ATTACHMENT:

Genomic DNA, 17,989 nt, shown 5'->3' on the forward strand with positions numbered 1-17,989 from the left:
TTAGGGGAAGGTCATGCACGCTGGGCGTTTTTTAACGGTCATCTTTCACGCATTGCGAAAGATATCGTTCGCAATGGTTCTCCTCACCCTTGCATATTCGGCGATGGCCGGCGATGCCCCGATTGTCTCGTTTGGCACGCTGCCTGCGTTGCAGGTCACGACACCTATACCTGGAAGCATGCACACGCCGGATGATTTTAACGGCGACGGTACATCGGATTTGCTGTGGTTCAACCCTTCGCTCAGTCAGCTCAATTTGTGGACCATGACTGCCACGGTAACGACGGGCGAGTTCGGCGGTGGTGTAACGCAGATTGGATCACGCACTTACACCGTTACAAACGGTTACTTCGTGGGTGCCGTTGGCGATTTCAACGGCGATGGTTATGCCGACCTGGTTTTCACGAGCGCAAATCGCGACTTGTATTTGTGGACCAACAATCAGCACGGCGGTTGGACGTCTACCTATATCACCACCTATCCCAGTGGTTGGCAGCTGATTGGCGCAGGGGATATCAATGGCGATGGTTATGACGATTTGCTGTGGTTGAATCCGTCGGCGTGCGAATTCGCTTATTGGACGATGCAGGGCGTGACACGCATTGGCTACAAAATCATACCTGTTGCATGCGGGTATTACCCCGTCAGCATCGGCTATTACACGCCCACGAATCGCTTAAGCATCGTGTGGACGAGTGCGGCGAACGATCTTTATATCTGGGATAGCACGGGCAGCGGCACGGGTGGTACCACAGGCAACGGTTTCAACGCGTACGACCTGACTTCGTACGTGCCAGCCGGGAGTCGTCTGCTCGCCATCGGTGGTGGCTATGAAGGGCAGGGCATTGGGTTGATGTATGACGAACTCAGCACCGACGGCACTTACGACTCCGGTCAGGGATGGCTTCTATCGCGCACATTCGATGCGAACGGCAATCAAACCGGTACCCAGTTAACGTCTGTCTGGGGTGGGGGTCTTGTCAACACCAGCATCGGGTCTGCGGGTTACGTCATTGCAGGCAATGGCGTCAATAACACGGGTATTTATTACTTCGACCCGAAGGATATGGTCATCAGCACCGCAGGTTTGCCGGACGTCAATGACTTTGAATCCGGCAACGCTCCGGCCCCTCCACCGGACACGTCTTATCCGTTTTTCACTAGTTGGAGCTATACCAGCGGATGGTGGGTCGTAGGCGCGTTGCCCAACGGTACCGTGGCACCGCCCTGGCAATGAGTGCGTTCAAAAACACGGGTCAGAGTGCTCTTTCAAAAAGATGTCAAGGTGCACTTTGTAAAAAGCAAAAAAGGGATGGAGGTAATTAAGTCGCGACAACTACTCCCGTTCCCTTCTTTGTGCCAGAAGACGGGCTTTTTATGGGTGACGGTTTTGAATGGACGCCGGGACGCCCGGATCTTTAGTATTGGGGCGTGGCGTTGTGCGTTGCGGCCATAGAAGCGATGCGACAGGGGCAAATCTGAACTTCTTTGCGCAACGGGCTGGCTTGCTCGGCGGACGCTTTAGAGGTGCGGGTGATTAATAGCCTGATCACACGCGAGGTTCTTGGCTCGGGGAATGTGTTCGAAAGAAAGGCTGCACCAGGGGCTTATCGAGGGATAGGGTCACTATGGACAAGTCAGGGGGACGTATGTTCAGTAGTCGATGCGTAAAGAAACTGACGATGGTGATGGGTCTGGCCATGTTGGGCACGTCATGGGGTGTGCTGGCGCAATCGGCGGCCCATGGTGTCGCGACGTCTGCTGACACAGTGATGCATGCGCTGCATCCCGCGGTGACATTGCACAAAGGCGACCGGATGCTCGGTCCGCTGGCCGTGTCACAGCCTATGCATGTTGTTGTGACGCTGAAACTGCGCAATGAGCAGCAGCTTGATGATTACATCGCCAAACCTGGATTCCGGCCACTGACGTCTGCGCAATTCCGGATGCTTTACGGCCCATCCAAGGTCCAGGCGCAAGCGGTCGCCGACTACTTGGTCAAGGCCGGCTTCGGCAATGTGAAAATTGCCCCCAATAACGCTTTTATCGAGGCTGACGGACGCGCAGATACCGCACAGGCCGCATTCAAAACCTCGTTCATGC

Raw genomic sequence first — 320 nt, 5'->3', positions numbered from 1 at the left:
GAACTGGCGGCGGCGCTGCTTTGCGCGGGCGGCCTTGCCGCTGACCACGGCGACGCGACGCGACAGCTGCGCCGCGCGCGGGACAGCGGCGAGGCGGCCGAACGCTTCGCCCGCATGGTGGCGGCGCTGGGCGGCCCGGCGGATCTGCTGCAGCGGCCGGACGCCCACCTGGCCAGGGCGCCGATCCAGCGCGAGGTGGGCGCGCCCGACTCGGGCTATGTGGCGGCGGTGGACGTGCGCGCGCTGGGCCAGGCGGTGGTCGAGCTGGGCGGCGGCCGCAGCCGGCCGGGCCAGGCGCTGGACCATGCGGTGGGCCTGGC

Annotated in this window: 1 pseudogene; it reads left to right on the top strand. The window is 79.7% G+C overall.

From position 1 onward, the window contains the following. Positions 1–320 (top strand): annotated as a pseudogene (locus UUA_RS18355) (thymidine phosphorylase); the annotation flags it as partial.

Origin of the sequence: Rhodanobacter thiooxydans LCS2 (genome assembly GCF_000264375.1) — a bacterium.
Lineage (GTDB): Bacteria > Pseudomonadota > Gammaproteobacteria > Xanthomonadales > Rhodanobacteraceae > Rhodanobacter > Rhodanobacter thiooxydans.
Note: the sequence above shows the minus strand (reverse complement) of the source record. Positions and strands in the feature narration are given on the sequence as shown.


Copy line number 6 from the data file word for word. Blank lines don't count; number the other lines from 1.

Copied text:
From position 1 onward, the window contains the following. Positions 1–320 (top strand): annotated as a pseudogene (locus UUA_RS18355) (thymidine phosphorylase); the annotation flags it as partial.